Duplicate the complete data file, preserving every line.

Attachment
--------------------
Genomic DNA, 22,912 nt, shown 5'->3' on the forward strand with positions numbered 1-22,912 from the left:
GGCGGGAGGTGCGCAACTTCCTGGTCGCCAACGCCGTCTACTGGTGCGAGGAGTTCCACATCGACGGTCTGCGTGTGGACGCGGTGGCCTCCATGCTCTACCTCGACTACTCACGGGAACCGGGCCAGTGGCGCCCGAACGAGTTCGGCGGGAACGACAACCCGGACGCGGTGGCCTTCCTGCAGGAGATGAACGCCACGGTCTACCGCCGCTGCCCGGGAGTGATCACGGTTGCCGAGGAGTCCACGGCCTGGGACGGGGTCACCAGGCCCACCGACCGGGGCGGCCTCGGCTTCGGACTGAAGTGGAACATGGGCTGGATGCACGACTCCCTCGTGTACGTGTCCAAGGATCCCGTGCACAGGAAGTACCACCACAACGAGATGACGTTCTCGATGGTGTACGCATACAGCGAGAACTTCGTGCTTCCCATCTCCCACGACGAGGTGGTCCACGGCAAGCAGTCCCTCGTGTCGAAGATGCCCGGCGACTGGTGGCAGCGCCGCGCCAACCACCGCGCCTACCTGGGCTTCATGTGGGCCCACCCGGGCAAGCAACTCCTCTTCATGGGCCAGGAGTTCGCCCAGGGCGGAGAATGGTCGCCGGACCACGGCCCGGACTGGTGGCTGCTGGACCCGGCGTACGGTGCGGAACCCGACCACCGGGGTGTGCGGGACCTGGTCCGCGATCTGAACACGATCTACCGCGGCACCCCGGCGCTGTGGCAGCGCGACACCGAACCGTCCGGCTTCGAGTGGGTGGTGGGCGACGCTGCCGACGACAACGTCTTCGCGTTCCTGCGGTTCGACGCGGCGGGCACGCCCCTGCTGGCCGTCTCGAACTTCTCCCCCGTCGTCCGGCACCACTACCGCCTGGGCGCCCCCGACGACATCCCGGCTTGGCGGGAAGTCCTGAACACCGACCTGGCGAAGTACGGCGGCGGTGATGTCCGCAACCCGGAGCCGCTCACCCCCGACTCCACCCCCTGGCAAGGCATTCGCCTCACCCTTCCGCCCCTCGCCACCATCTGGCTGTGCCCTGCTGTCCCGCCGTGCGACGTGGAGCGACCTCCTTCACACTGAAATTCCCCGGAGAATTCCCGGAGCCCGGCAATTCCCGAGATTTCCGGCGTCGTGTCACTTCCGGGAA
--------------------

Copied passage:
Genomic DNA, 22,912 nt, shown 5'->3' on the forward strand with positions numbered 1-22,912 from the left:
GGCGGGAGGTGCGCAACTTCCTGGTCGCCAACGCCGTCTACTGGTGCGAGGAGTTCCACATCGACGGTCTGCGTGTGGACGCGGTGGCCTCCATGCTCTACCTCGACTACTCACGGGAACCGGGCCAGTGGCGCCCGAACGAGTTCGGCGGGAACGACAACCCGGACGCGGTGGCCTTCCTGCAGGAGATGAACGCCACGGTCTACCGCCGCTGCCCGGGAGTGATCACGGTTGCCGAGGAGTCCACGGCCTGGGACGGGGTCACCAGGCCCACCGACCGGGGCGGCCTCGGCTTCGGACTGAAGTGGAACATGGGCTGGATGCACGACTCCCTCGTGTACGTGTCCAAGGATCCCGTGCACAGGAAGTACCACCACAACGAGATGACGTTCTCGATGGTGTACGCATACAGCGAGAACTTCGTGCTTCCCATCTCCCACGACGAGGTGGTCCACGGCAAGCAGTCCCTCGTGTCGAAGATGCCCGGCGACTGGTGGCAGCGCCGCGCCAACCACCGCGCCTACCTGGGCTTCATGTGGGCCCACCCGGGCAAGCAACTCCTCTTCATGGGCCAGGAGTTCGCCCAGGGCGGAGAATGGTCGCCGGACCACGGCCCGGACTGGTGGCTGCTGGACCCGGCGTACGGTGCGGAACCCGACCACCGGGGTGTGCGGGACCTGGTCCGCGATCTGAACACGATCTACCGCGGCACCCCGGCGCTGTGGCAGCGCGACACCGAACCGTCCGGCTTCGAGTGGGTGGTGGGCGACGCTGCCGACGACAACGTCTTCGCGTTCCTGCGGTTCGACGCGGCGGGCACGCCCCTGCTGGCCGTCTCGAACTTCTCCCCCGTCGTCCGGCACCACTACCGCCTGGGCGCCCCCGACGACATCCCGGCTTGGCGGGAAGTCCTGAACACCGACCTGGCGAAGTACGGCGGCGGTGATGTCCGCAACCCGGAGCCGCTCACCCCCGACTCCACCCCCTGGCAAGGCATTCGCCTCACCCTTCCGCCCCTCGCCACCATCTGGCTGTGCCCTGCTGTCCCGCCGTGCGACGTGGAGCGACCTCCTTCACACTGAAATTCCCCGGAGAATTCCCGGAGCCCGGCAATTCCCGAGATTTCCGGCGTCGTGTCACTTCCGGGAA